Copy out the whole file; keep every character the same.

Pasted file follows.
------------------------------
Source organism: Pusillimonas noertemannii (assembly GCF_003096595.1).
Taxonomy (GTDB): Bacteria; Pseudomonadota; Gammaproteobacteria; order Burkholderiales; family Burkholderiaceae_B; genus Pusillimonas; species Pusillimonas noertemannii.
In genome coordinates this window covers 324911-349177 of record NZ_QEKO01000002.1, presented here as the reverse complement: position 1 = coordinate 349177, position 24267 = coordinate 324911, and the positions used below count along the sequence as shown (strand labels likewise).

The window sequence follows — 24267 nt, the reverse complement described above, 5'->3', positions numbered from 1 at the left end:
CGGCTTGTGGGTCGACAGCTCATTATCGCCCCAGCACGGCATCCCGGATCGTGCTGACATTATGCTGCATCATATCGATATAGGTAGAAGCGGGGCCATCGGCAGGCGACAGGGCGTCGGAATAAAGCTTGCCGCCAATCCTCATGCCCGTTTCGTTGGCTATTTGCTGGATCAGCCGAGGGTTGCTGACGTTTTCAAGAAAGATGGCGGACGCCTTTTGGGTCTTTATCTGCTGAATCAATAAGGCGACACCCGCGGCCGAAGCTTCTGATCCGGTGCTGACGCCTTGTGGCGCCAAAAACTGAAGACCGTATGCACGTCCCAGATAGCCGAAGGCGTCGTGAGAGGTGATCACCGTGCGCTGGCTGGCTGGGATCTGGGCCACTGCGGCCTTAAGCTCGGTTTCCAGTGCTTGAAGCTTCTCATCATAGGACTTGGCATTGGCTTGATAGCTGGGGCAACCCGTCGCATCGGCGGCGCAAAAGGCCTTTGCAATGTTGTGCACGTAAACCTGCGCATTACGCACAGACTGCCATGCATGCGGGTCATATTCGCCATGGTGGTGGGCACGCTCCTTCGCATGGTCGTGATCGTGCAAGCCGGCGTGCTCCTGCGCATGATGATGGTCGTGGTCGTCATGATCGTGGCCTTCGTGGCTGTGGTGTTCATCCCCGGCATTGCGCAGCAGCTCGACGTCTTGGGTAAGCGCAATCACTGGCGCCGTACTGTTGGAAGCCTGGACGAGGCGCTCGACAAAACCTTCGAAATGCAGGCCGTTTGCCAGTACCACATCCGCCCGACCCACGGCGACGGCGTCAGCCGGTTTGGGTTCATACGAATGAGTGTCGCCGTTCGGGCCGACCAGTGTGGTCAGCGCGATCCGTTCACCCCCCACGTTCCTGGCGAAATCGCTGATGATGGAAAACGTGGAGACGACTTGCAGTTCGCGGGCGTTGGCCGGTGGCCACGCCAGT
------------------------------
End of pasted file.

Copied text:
Source organism: Pusillimonas noertemannii (assembly GCF_003096595.1).
Taxonomy (GTDB): Bacteria; Pseudomonadota; Gammaproteobacteria; order Burkholderiales; family Burkholderiaceae_B; genus Pusillimonas; species Pusillimonas noertemannii.
In genome coordinates this window covers 324911-349177 of record NZ_QEKO01000002.1, presented here as the reverse complement: position 1 = coordinate 349177, position 24267 = coordinate 324911, and the positions used below count along the sequence as shown (strand labels likewise).

The window sequence follows — 24267 nt, the reverse complement described above, 5'->3', positions numbered from 1 at the left end:
CGGCTTGTGGGTCGACAGCTCATTATCGCCCCAGCACGGCATCCCGGATCGTGCTGACATTATGCTGCATCATATCGATATAGGTAGAAGCGGGGCCATCGGCAGGCGACAGGGCGTCGGAATAAAGCTTGCCGCCAATCCTCATGCCCGTTTCGTTGGCTATTTGCTGGATCAGCCGAGGGTTGCTGACGTTTTCAAGAAAGATGGCGGACGCCTTTTGGGTCTTTATCTGCTGAATCAATAAGGCGACACCCGCGGCCGAAGCTTCTGATCCGGTGCTGACGCCTTGTGGCGCCAAAAACTGAAGACCGTATGCACGTCCCAGATAGCCGAAGGCGTCGTGAGAGGTGATCACCGTGCGCTGGCTGGCTGGGATCTGGGCCACTGCGGCCTTAAGCTCGGTTTCCAGTGCTTGAAGCTTCTCATCATAGGACTTGGCATTGGCTTGATAGCTGGGGCAACCCGTCGCATCGGCGGCGCAAAAGGCCTTTGCAATGTTGTGCACGTAAACCTGCGCATTACGCACAGACTGCCATGCATGCGGGTCATATTCGCCATGGTGGTGGGCACGCTCCTTCGCATGGTCGTGATCGTGCAAGCCGGCGTGCTCCTGCGCATGATGATGGTCGTGGTCGTCATGATCGTGGCCTTCGTGGCTGTGGTGTTCATCCCCGGCATTGCGCAGCAGCTCGACGTCTTGGGTAAGCGCAATCACTGGCGCCGTACTGTTGGAAGCCTGGACGAGGCGCTCGACAAAACCTTCGAAATGCAGGCCGTTTGCCAGTACCACATCCGCCCGACCCACGGCGACGGCGTCAGCCGGTTTGGGTTCATACGAATGAGTGTCGCCGTTCGGGCCGACCAGTGTGGTCAGCGCGATCCGTTCACCCCCCACGTTCCTGGCGAAATCGCTGATGATGGAAAACGTGGAGACGACTTGCAGTTCGCGGGCGTTGGCCGGTGGCCACGCCAGT